M Ghazali Khan
A friend has shared a photograph on his Facebook showing two images of a small section of the 12th verse of Surah An-Nisa (4:12) in one of which, perhaps because of a typo, مِمَّا تَرَكْنَ has been misspelled as مِمَّا تَرَكْتم. The caption beneath the photograph reads, “See the difference between new and old print and share it too.” The initiator of the post also warns, “Not to share is no less than blasphemy. My duty was to inform you; rest is your choice.”
The gentleman is trying to imply some conspiracy hatched to distort the Holy Qur’an. There are no details of the publisher and the city or country where it has been published.
Photoshop has made morphing photographs very easy. Looking at the number and frequency of morphed images being circulated on social media, it is difficult to say whether the image in question is real or morphed. However, this is neither the first incident of this kind nor will it be the last. But the friend or friends who have shared it on their Facebooks and those who have uncovered this “conspiracy” should have, first and foremost, contacted the publisher or some responsible personality or institution in the city where the publisher happens to be and should have drawn their attention towards this mistake. Whatever be the truth behind this photograph the fact is that this unauthentic and unverified picture is being shared on Facebook and is being forwarded on internet, WhatsApp and Twitter.
This is just one example of how an effective and useful means of communication that should be used for learning and to educate the younger generation is thus instead being misused to spread baseless and fabricated stories and to earn virtues and rewards in the hereafter with just a few clicks on the keyboard. For example, the photographs and videos of Ka’ba and the tomb of Prophet Muhammad (PBUH) are being posted frequently with captions, “Only the unfortunate ones will not share this.” Or the name of the Prophet (PBUH) written on a beautiful bouquet of flowers with a question, “Is there any heart in which there is no love for this name?” Usually such posts also carry a warning: “When you think of sharing this, the devil will stop you from doing so.”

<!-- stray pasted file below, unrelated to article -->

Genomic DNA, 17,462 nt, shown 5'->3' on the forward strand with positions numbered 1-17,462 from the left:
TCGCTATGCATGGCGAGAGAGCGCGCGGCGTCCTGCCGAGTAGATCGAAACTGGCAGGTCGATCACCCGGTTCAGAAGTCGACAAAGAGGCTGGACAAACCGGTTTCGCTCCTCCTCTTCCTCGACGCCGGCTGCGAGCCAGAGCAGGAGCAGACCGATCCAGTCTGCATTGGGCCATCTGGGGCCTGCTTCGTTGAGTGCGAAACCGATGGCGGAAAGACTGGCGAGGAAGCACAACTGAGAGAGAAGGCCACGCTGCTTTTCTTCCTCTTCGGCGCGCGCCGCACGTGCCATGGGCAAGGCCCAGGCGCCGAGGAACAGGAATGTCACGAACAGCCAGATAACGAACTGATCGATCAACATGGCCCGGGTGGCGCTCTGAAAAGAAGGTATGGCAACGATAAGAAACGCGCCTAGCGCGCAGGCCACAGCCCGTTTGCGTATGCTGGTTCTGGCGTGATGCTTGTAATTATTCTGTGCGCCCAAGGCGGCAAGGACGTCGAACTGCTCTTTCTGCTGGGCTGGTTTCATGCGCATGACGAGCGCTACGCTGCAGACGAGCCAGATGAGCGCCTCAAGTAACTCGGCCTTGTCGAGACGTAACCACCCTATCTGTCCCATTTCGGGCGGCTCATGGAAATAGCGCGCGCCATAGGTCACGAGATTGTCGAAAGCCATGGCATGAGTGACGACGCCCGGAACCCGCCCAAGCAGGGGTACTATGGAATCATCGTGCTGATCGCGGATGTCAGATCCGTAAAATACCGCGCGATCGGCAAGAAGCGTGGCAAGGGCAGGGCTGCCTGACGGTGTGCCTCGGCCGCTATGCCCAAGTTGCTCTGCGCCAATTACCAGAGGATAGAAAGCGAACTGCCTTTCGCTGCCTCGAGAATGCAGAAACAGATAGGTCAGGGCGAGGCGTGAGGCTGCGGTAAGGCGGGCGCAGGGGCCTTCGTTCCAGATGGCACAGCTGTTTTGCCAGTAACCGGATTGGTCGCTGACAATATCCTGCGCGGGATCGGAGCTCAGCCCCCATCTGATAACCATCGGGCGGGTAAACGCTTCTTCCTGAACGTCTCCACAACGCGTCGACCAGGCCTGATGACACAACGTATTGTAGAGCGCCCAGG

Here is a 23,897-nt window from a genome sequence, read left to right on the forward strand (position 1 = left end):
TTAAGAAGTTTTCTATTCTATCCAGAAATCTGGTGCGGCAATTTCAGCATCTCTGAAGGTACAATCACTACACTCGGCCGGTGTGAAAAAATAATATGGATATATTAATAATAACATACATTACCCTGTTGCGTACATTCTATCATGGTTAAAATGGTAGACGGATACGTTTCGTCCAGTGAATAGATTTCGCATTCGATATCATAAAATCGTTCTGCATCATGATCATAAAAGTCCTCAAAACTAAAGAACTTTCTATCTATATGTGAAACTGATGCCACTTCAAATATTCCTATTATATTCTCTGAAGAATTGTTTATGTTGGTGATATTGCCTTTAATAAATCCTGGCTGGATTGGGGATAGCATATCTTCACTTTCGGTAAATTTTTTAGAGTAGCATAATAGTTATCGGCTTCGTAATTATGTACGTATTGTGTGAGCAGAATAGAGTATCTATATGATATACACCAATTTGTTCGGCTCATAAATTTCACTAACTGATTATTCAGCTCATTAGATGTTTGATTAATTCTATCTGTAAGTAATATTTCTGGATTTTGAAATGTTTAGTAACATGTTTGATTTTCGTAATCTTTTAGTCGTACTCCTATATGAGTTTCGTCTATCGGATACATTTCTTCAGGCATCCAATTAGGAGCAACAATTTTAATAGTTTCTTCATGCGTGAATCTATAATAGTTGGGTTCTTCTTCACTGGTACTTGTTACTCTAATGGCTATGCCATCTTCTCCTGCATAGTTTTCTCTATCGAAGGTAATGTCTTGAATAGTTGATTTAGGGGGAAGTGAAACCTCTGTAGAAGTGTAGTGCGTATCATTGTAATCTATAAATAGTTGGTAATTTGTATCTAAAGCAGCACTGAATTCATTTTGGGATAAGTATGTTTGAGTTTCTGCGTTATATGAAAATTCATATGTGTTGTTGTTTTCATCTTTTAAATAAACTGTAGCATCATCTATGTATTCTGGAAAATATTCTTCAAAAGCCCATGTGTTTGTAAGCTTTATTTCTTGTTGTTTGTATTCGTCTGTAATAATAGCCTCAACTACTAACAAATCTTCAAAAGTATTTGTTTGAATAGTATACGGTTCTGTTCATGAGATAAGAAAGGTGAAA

After almost every natural disaster in any part of the world, where there happens to be some Muslim population, the picture of a sole surviving mosque in, Banda, Aceh in Indonesia in the Tsunami of 2014, resurfaces on social media and is attributed to the new calamity hit city.
Despite the fact that no one is allowed to enter the inclosure of Prophet’s Tomb, let alone being allowed to take photographs, it would be hard to imagine that any Muslim using social media will not have seen the pictures of the grave of the Prophet (PBUH).
There is a long list of photoshopped pictures being circulated on social media with ever fascinating stories with them. After every few weeks or months when the zeal of some faithful arouses and when he feels like earning effortless rewards for a good deed he picks one of these photographs and starts posting on his Facebook. One fails to understand what purpose do these morphed photos and baseless stories serve and how do they benefit anyone? Does one think that the Holy Qur’an and the Hadiths of the Prophet (PBUH) are not enough to prove the veracity of Islam?
What one finds amazing is that these stories and photos are not being posted by immature youths but even some well-educated and mature people are also involved in this useless and time wasting exercise. For example, a couple of months ago a gentleman posted a photograph of the inner view of a compartment of a train in which a small place was shown to have been reserved for Muslims to pray. It was perhaps a photograph of a train in a Muslim country but this was not shown or explained as such. Instead the caption claimed that the facility was provided on a British train. Along with that governments of the Muslim countries were told to be ashamed of themselves for not making such arrangements in their trains. Interestingly the person who had shared and forwarded it is an educated and well experienced man who lives in London.